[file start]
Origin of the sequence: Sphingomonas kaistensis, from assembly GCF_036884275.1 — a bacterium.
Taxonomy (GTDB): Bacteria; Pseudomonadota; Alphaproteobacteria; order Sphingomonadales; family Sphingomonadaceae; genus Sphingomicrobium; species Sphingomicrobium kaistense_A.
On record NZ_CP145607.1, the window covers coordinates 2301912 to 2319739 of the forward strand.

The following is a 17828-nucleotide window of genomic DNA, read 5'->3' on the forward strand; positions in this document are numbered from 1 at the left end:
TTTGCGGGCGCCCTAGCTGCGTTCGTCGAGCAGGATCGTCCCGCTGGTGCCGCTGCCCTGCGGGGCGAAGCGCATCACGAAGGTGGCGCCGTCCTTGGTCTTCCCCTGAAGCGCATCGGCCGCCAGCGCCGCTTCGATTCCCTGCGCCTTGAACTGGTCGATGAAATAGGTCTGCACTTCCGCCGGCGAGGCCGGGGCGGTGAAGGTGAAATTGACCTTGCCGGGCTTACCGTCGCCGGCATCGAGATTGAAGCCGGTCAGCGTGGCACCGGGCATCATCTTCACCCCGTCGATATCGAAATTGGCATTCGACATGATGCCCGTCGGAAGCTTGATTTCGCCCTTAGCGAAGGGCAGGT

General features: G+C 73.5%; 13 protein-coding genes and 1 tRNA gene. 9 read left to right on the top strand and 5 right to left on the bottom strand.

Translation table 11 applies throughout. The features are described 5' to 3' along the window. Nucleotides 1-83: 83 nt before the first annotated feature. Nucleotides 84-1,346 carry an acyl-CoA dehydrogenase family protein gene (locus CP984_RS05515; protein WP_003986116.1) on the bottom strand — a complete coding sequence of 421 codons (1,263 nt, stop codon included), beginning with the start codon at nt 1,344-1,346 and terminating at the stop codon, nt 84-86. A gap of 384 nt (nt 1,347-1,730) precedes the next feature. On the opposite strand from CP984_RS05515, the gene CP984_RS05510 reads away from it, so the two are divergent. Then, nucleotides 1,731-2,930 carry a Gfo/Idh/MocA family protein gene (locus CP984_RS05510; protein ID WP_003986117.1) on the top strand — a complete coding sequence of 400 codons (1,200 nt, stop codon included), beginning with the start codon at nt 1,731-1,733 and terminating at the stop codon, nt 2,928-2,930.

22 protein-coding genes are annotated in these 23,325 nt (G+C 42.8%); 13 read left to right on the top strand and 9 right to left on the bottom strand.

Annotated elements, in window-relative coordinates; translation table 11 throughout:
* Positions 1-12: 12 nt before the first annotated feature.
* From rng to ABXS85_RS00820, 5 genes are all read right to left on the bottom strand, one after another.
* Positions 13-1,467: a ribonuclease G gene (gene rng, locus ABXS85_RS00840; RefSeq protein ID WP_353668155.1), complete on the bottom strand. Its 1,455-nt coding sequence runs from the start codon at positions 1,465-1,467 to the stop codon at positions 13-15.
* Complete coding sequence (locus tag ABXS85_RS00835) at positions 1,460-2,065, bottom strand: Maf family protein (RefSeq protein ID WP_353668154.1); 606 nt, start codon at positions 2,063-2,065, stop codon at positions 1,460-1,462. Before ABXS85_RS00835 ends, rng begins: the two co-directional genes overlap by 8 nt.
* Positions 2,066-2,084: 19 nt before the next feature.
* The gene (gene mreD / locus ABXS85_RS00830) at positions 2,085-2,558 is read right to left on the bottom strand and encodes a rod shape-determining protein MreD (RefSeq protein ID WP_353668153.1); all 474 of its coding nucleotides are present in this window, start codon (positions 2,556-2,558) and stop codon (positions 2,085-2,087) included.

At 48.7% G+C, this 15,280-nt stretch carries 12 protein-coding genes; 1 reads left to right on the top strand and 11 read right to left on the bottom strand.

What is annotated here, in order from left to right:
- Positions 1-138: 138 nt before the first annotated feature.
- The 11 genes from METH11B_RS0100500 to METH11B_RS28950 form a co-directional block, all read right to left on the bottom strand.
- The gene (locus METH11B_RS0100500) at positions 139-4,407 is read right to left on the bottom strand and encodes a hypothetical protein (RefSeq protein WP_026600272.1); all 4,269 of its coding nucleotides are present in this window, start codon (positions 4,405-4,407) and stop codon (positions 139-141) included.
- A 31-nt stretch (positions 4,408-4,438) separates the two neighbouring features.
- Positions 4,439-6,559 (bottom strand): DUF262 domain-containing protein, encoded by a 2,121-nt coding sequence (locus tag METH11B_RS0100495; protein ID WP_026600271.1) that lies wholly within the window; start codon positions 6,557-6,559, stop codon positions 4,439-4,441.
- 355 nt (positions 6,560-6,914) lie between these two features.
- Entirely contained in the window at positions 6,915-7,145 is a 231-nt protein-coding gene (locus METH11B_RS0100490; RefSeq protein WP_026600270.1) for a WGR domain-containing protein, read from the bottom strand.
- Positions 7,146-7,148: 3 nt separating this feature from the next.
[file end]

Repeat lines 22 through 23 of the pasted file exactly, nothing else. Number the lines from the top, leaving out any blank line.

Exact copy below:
- Positions 4,439-6,559 (bottom strand): DUF262 domain-containing protein, encoded by a 2,121-nt coding sequence (locus tag METH11B_RS0100495; protein ID WP_026600271.1) that lies wholly within the window; start codon positions 6,557-6,559, stop codon positions 4,439-4,441.
- 355 nt (positions 6,560-6,914) lie between these two features.